Parenting

What Is a Child's Natural Response to Transgenderism?

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Not long after writing the article about Obama’s infamous and unconstitutional “Transgender Letter,” I had an exploratory conversation with my ten-year-old daughter about the toxic brouhaha. My first question was simply, “If a boy believes that he’s a girl, what would you think about him using the girls’ bathroom or locker room at school?” Her immediate response was an emotionally charged, “Ewww! Gross!” Being the good *cough* progressive that I am, I pushed back.

“But, if he really believes that he is a girl, why should he be forced to use the boys’ bathroom?”

“Because he’s a boy!” was her dumfounded answer.

“Ok,” I responded, “but why do you care if he uses the girls’ bathroom?”

“It would be weird,” she protested. “And I would feel uncomfortable. I don’t want boys in the bathroom with me.”

I continued my leftist indoctrination, “Are you sure that you’re being fair? I mean, who are you to decide for another person what gender they are?”

With wide eyes and shaking her head incredulously, my frustrated ten-year-old daughter sputtered out, “Daddy, I didn’t decide. He’s a boy because he’s a boy!”

At that point, I could tell that her respect for me was quickly diminishing, so I peeled off my misshapen and comical leftist mask and assured her that she and I were in agreement; I had simply been curious about how she would respond. We talked a little more about whether or not gender identity is fluid. During our talk, she struggled to wrap her brain around the concept of boys being girls and vice versa. For her, it’s simple – boys are boys and girls are girls. (For the record, and for the naysayers, I had not front-loaded her in reference to transgender issues; that was my first conversation with her specifically about transgenderism.)

Later, while reflecting on that conversation, I was struck with how different her response was from when she was first confronted with racism. In her mind, the concept of racism is nonsensical. When she first discovered that some people are mean to other people because of the color of their skin, she was confused, dismayed, and indignant. For her, disliking someone because their skin color is a different hue than yours is as absurd as disliking someone because their eyes are blue instead of green.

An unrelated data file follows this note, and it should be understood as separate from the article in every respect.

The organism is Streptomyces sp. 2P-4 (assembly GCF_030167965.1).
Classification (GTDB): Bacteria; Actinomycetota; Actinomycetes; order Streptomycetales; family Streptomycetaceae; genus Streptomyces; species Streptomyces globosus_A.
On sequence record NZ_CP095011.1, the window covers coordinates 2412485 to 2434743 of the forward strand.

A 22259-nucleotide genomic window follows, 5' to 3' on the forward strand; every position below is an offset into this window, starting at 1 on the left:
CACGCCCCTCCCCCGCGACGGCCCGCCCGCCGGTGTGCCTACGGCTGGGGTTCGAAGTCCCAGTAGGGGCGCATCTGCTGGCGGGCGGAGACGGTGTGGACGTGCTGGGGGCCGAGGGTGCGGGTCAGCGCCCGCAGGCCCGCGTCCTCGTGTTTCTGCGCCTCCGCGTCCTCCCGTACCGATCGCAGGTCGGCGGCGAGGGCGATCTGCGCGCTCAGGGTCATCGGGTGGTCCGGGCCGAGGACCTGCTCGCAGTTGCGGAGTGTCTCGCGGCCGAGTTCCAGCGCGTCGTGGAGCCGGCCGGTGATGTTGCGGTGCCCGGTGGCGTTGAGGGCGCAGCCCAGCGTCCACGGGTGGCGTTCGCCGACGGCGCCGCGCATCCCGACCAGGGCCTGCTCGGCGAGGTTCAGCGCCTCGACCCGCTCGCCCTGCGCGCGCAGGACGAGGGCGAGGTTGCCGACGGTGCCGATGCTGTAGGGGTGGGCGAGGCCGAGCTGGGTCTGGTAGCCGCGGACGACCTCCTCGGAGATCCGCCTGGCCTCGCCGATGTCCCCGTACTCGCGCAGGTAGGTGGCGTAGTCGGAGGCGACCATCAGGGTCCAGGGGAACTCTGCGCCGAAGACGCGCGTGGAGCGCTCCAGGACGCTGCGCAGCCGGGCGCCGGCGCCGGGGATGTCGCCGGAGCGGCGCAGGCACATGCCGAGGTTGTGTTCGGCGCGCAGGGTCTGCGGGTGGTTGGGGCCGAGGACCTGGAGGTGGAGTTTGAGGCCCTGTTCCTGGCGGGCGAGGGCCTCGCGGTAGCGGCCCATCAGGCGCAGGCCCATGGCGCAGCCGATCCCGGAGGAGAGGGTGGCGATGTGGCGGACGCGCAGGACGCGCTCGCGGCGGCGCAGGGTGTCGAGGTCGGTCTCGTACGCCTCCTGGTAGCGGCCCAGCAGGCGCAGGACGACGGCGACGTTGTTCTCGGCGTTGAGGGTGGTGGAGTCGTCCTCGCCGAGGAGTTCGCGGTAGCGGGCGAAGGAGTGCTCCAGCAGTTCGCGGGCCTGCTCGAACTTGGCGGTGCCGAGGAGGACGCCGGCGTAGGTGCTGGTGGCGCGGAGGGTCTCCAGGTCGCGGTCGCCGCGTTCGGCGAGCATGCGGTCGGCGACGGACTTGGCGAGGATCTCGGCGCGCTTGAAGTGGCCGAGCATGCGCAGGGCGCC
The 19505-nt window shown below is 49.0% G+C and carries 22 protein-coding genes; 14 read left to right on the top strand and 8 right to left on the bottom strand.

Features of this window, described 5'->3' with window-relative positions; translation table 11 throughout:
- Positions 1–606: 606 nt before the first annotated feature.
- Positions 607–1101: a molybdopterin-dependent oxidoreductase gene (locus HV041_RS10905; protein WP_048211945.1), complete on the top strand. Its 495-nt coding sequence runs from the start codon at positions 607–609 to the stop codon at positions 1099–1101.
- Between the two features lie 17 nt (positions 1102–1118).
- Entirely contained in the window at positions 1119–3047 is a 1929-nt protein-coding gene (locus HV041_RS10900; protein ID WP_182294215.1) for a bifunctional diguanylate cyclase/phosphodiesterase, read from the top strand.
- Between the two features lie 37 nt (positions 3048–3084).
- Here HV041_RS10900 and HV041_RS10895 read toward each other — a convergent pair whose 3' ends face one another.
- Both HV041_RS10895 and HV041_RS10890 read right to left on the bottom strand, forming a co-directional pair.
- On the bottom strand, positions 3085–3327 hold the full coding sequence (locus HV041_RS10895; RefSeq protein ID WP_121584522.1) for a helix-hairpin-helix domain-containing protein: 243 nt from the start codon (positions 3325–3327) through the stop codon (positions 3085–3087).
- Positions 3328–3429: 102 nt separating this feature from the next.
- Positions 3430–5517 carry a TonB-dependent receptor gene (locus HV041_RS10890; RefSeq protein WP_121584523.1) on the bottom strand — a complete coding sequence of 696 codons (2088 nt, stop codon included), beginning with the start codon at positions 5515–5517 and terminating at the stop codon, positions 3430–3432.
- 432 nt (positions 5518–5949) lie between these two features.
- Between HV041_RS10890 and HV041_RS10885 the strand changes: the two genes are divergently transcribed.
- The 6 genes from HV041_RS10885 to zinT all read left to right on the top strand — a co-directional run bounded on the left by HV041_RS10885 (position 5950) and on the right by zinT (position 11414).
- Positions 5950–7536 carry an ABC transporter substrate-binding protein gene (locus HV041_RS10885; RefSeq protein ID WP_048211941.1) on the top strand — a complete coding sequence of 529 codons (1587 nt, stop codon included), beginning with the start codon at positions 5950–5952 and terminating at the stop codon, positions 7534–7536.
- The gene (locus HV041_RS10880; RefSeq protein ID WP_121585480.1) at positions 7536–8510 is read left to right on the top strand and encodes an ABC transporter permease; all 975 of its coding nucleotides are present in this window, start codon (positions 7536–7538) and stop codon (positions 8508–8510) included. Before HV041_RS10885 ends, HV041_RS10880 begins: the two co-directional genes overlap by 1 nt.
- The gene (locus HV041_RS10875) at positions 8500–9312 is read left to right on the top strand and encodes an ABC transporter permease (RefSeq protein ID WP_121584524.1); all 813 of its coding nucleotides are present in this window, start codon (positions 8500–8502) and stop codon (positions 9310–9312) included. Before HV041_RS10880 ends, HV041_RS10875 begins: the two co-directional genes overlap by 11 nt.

My daughter isn’t unusual in this regard; her views of racism comport with that of other kids. (Google “racism is taught” if you doubt my claim.) Similar to the fable “The Emperor’s New Clothes,” children often have the uncanny ability to see through adult nonsense. For most people, racism is something that is learned. The thought that different color skin deserves scorn makes zero sense to most children. Likewise, the notion that boys can be girls and girls can be boys seems patently absurd to children.

On the playground, in their backyards, and in school, children are acutely aware of the differences between boys and girls. Anyone with kids or who works with kids can attest to that. Almost every day I watch gender delineations articulated on the playground. Adults are aware of gender differences, too. The difference is that adults feel constrained by the new intolerance “tolerance” demanded by our brave new world. Even though it’s obvious that boys are boys and girls are girls, adults are burdened with the expectations of not “defining” people for them. Kids, however, are free to speak the truth (for now).

It’s not a coincidence that my daughter is revolted by racism and is equally mortified by the thought of a boy using the same bathroom as her. As a child mostly free from the societal constraints on free thought and the ability to see reality, my daughter simply expresses the truth that the emperor doesn’t have any clothes and that boys are boys and girls are girls. Taking a cue from children’s rejection of racism, adults should humble themselves like children and be willing to call out transgenderism for the absurdity that it is.